- Expanding India’s Geopolitical Horizons: The BrahMos export will boost India’s economic, soft, and hard power profile in the region and provide the Indo-Pacific with a strong and dependable anchor with which they can protect their sovereignty and territory.
- Shift from Importer to Exporter: Selling the supersonic BrahMos missile would mark a shift for India, which is till now one of the world’s biggest arms importer, to establishing itself as a major defense exporter.
- Further, it will help in making the country ‘Atmanirbhar’ in the defense manufacturing sector, shore up partners’ defenses, and boost revenues.
- In the present scenario, India accounts for 0.2% of the share of global arms exports during 2016-20, making the country the world’s 24th largest exporter of major arms.
Challenges Associated With Export of BrahMos
- CAATSA: BrahMos export remains hostage to unresolved concerns over the US’s Countering America’s Adversaries Through Sanctions or CAATSA.
- The United States, of which India is a major defense partner, has maintained ambiguity over whether it will introduce sanctions over India’s acquisition of the S-400, licensed production of the AK-203 assault rifle, and export of the BrahMos.
- So far, Turkey and China have been penalized under CAATSA for purchasing the S-400 Triumf air defense systems from Russia.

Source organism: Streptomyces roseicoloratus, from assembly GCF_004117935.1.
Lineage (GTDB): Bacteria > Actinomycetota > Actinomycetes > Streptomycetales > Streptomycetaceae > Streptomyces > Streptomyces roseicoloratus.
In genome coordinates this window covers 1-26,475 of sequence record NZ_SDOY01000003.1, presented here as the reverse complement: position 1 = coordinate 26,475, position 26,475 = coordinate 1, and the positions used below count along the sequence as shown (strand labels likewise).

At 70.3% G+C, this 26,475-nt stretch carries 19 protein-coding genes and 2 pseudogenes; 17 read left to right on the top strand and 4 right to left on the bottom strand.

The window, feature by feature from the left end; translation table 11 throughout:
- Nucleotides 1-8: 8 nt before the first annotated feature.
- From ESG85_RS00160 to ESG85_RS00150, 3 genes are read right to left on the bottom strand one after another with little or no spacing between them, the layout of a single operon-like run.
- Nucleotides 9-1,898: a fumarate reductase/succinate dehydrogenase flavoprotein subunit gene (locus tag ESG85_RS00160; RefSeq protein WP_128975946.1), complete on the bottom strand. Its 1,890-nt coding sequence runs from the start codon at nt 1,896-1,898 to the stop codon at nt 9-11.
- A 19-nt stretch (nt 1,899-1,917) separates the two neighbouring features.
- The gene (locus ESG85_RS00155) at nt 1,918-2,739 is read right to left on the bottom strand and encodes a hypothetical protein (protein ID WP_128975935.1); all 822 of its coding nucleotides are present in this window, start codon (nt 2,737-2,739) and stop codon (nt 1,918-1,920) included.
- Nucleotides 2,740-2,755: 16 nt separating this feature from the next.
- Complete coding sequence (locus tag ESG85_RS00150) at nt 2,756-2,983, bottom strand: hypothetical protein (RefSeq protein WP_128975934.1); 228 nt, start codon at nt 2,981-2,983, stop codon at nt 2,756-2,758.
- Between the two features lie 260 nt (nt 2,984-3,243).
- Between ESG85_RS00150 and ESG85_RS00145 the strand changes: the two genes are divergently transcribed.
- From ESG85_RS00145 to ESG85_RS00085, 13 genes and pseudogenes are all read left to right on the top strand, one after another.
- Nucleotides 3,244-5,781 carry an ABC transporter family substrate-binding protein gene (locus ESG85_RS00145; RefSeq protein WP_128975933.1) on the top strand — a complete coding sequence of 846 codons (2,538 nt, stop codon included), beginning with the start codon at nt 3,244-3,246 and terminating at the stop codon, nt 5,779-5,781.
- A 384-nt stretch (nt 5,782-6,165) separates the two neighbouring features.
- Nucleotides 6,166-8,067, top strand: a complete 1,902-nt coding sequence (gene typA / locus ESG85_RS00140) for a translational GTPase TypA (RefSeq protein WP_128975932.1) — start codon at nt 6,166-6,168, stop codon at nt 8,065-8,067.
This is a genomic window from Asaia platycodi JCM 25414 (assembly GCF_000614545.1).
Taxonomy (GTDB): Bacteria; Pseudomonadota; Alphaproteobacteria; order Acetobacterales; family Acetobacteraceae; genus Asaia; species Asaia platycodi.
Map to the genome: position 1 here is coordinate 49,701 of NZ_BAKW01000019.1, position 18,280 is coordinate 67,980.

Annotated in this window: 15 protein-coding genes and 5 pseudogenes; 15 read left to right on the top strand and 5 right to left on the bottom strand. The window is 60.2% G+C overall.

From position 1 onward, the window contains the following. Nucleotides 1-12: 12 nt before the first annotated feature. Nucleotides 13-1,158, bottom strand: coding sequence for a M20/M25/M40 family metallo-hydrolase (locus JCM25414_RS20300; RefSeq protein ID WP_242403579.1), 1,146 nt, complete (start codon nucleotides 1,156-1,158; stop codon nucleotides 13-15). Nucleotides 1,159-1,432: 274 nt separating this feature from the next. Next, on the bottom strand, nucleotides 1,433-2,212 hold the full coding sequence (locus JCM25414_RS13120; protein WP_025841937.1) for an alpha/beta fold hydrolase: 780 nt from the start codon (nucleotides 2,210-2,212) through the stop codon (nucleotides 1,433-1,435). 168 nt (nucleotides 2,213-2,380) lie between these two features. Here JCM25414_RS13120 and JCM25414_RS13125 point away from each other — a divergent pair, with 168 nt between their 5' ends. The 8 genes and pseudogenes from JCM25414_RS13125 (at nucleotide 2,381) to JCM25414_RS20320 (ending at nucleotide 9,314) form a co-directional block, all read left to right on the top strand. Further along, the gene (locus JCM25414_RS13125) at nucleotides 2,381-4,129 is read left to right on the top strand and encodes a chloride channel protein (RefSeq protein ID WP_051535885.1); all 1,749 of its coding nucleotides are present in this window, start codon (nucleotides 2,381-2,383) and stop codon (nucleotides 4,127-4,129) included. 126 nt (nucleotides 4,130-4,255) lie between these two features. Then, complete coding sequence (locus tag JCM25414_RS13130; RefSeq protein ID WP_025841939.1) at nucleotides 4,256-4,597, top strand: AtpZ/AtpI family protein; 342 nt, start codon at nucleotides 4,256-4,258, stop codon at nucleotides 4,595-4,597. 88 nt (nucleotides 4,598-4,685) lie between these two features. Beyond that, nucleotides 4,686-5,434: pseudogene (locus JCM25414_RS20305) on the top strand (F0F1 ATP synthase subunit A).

- NPO Mashinostroyenia is one of the listed Russian entities.
- And since 65% of the components, including the ramjet engine and radar seeker used in the BrahMos, are reportedly provided by NPO Mashinostroyenia, the export of the missile systems may attract sanctions.
- Russia-China Defense Cooperation: Post-Crimea annexation Russia has looked to improve relations with China.
- Currently, Russia is even helping China develop a missile-attack warning system that only Russia and the US have, among other joint projects of huge strategic significance.
- Thus, Russia-China strategic relations may come in the way of BrahMos missile export.
- Financing: Ravaged by the COVID-19 pandemic, many countries which are interested in the BrahMos would find it difficult to purchase it.
- Engaging With US on CAATSA: Some analysts believe that CAATSA, which otherwise has had little or no impact on Russia, is being ‘leveraged’ by the US to ‘persuade’ India to import additional military equipment from the US.
- Further, BrahMos export to ASEAN countries can help contain a confrontational China. Thus, India should negotiate with the new US administration to receive a waiver from CAATSA.
- Providing a Line of Credit: The cost of the systems has been a major hurdle in moving forward to reach a deal with the Philippines. To remedy this, India has offered a $100 million line of credit.
- Indigenous Defense Production: The joint-venture development of BrahMos may pose issues in its exports.
- Therefore, if India wants to become a major defense exporter, it should strive to achieve indigenization of defense technology.
With India determined to develop itself as a hub of defense manufacturing, how it handles the sale of the BrahMos would be an important factor in its potential emergence as a net provider of regional security in the Indo-Pacific.
Drishti Mains Question
BrahMos’ export deal to the Philippines will be of great significance. However, there are many challenges that lie ahead. Discuss.